(Illustration by John Jay Cabuay)
Good sport

Angie Torain helps undergrads balance academics and athletics.

From her three-sport days in high school to balancing track and field with basketball at DePauw University, Angie Torain understands what it means to be both athlete and student. As UChicago’s director of athletics and recreation, helping students master that same balance is her full-time job. Torain came to UChicago in 2021 from the University of Notre Dame, where she served as senior associate athletics director of culture, diversity, and engagement. Since she became athletics director at UChicago, the Maroons have brought home four conference championships and two national titles. This interview has been edited and condensed.

Did you always know you wanted to be an athletics director?

I went to college planning to pursue a degree in education and become a middle school teacher, but once I graduated, I decided to go to law school [at Indiana University Bloomington], thinking I might become a sports agent or work at a sports and entertainment law firm.

I ended up falling into collegiate athletics through a job in NCAA compliance. If you think about compliance, it’s writing, interpreting, and applying rules, which definitely correlates with my legal background. Since my first job in collegiate athletics, I never looked back.

What does a normal day look like for you?

There’s no normal day. However, most of the time, I’m here in my office working on budgets, NCAA matters, and facility issues, or connecting with a campus partner, staff member, or coach. I also spend my days cheering on our wonderful athletes. If our athletes are competing on campus, I try to be there to support them.

What do you enjoy most about your job?

I love to watch our athletes compete and meet the goals they set, either as a team or as individuals. It’s also great to see the pride they take in being athletes and students at the University of Chicago—the relationship building that I get to do with them is probably my favorite part.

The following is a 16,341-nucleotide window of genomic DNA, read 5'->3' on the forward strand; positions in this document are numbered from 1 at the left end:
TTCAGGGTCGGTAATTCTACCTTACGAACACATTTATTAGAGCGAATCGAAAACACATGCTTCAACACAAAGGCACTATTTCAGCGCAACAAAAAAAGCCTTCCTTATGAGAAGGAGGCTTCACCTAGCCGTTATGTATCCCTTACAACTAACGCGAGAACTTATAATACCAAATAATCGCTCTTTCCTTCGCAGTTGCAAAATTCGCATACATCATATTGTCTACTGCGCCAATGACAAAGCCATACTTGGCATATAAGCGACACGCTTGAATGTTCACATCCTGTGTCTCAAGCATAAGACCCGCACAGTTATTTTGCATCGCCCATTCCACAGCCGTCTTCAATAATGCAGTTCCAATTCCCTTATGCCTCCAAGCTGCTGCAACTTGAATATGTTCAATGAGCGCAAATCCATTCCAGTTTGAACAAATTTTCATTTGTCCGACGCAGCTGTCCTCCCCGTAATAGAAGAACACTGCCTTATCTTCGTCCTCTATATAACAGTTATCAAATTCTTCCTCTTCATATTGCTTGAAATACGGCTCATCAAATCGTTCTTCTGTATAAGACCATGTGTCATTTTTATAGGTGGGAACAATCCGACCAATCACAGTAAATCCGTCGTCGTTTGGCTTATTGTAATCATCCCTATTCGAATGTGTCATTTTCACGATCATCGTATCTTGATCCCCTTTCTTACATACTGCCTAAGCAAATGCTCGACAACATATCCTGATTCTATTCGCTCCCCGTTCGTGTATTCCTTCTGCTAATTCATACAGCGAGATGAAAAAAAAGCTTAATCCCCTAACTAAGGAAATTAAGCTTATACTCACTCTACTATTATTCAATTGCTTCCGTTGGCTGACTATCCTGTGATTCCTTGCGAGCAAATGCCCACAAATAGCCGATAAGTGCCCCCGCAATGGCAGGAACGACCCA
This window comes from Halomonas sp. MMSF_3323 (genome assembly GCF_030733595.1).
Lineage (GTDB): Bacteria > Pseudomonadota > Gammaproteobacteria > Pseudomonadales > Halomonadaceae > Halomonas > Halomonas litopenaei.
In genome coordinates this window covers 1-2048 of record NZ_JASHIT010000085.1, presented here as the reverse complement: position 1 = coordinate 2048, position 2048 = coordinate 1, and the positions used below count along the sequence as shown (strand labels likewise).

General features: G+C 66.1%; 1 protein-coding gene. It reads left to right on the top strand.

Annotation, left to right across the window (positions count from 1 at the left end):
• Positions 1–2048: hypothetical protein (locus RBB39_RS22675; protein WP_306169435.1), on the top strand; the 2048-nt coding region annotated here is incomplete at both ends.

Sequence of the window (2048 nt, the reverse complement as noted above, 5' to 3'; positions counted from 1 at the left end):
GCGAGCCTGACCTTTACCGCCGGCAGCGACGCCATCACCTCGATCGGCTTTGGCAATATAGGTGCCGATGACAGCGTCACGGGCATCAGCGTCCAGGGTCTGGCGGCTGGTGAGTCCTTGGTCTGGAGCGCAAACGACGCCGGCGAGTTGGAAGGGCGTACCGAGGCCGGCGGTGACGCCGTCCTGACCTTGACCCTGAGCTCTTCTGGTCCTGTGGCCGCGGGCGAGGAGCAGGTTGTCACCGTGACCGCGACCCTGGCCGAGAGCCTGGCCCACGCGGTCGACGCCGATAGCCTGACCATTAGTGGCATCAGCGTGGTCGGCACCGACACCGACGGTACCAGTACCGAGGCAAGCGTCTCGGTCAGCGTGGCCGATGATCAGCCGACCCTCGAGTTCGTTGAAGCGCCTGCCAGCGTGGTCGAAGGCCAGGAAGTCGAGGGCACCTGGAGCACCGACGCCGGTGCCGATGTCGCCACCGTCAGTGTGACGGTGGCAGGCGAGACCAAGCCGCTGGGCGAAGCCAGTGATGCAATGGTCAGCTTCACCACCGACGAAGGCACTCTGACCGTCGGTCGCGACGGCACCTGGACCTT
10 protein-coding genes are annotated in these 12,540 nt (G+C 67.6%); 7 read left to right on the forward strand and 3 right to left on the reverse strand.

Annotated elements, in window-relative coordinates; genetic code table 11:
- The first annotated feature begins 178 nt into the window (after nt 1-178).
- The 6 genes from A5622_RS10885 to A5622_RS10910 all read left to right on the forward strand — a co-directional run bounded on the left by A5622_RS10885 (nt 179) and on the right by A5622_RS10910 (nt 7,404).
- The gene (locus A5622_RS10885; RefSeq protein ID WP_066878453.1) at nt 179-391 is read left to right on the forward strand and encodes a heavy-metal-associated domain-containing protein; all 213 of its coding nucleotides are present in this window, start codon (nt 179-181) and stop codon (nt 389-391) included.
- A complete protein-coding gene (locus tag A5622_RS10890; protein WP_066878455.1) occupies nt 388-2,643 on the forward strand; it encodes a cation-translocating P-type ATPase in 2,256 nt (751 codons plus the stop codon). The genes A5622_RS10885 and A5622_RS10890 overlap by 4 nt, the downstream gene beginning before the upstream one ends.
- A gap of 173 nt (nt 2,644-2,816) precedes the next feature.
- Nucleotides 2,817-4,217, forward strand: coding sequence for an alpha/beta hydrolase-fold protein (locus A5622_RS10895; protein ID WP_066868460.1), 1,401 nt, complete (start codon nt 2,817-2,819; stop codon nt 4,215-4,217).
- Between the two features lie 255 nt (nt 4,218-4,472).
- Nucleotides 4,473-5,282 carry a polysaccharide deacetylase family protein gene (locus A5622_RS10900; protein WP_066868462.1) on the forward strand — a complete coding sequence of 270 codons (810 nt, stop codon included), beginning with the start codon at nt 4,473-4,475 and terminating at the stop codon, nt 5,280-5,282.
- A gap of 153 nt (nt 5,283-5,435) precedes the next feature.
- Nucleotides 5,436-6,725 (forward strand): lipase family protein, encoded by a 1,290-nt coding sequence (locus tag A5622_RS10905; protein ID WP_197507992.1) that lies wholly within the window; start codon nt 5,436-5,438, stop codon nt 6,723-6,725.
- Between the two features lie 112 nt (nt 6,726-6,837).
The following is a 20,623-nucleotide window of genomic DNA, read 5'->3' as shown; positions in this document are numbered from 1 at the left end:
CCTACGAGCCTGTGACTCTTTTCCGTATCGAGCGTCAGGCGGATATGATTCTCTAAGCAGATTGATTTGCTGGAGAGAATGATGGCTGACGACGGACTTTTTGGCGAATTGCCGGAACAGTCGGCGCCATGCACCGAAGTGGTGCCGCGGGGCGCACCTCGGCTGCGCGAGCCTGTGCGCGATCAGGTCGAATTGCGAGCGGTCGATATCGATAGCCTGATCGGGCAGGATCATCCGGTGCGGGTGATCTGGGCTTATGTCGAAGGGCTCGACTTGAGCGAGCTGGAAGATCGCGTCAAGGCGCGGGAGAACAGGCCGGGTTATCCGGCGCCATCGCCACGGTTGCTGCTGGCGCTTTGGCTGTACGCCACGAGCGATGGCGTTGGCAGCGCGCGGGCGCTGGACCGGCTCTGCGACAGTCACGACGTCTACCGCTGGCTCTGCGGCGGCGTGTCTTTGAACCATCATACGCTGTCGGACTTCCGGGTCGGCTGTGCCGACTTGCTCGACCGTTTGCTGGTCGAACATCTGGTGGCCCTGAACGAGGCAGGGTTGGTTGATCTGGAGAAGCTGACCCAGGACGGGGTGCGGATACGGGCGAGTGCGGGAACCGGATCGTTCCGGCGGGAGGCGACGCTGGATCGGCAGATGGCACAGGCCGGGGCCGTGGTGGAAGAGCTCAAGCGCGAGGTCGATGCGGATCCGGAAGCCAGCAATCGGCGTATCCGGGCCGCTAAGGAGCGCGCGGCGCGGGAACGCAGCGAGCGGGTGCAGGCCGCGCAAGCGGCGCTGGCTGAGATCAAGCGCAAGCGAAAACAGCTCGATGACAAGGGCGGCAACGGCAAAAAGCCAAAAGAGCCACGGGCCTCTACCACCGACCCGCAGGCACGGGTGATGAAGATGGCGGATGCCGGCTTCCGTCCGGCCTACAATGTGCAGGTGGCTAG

What makes the Division III experience different for students and administrators?

Division III focuses on the student-athlete experience being the same as that of their peers and integrated into the academic experience. For example, our seasons end earlier than Division I and Division II. Division III athletes have more opportunities to do internships and study abroad because of the shortened seasons.

Resources are different too. Everyone pitches in and helps in different areas. It’s known across the division that aside from coaching, you might have an additional duty such as being the compliance coordinator, event manager, or a faculty member.

Staffing is different, rules are different, but I don’t think the athletes are different. They all want to do well academically and compete at a high level.

Why did you want to work at a school like UChicago?

I knew that if I was going to be an athletics director, I wanted to be at an institution where the athletes were there for the academics, with sports as an added bonus—basically, a place where the athletes didn’t feel like they had to choose between the two.

This year the UChicago athletics department had two women in positions typically held by men. How does it feel to be a female leader, and a Black female leader, in a very public role?

Hopefully I show other women that it is possible for them to lead in places where women are not normally seen—which reminds me of Nelson Mandela’s quote, “It always seems impossible until it’s done.”

I feel blessed to be in this role, but more than anything, I hope that it opens doors, so that in the future, other women can step into these roles without questions. I hope it encourages women to stay in athletics, especially on the coaching side. Young girls and boys need to see more women and women of color as coaches and administrators.

What are you looking forward to most as you spend more time here?

I look forward to us winning more championships!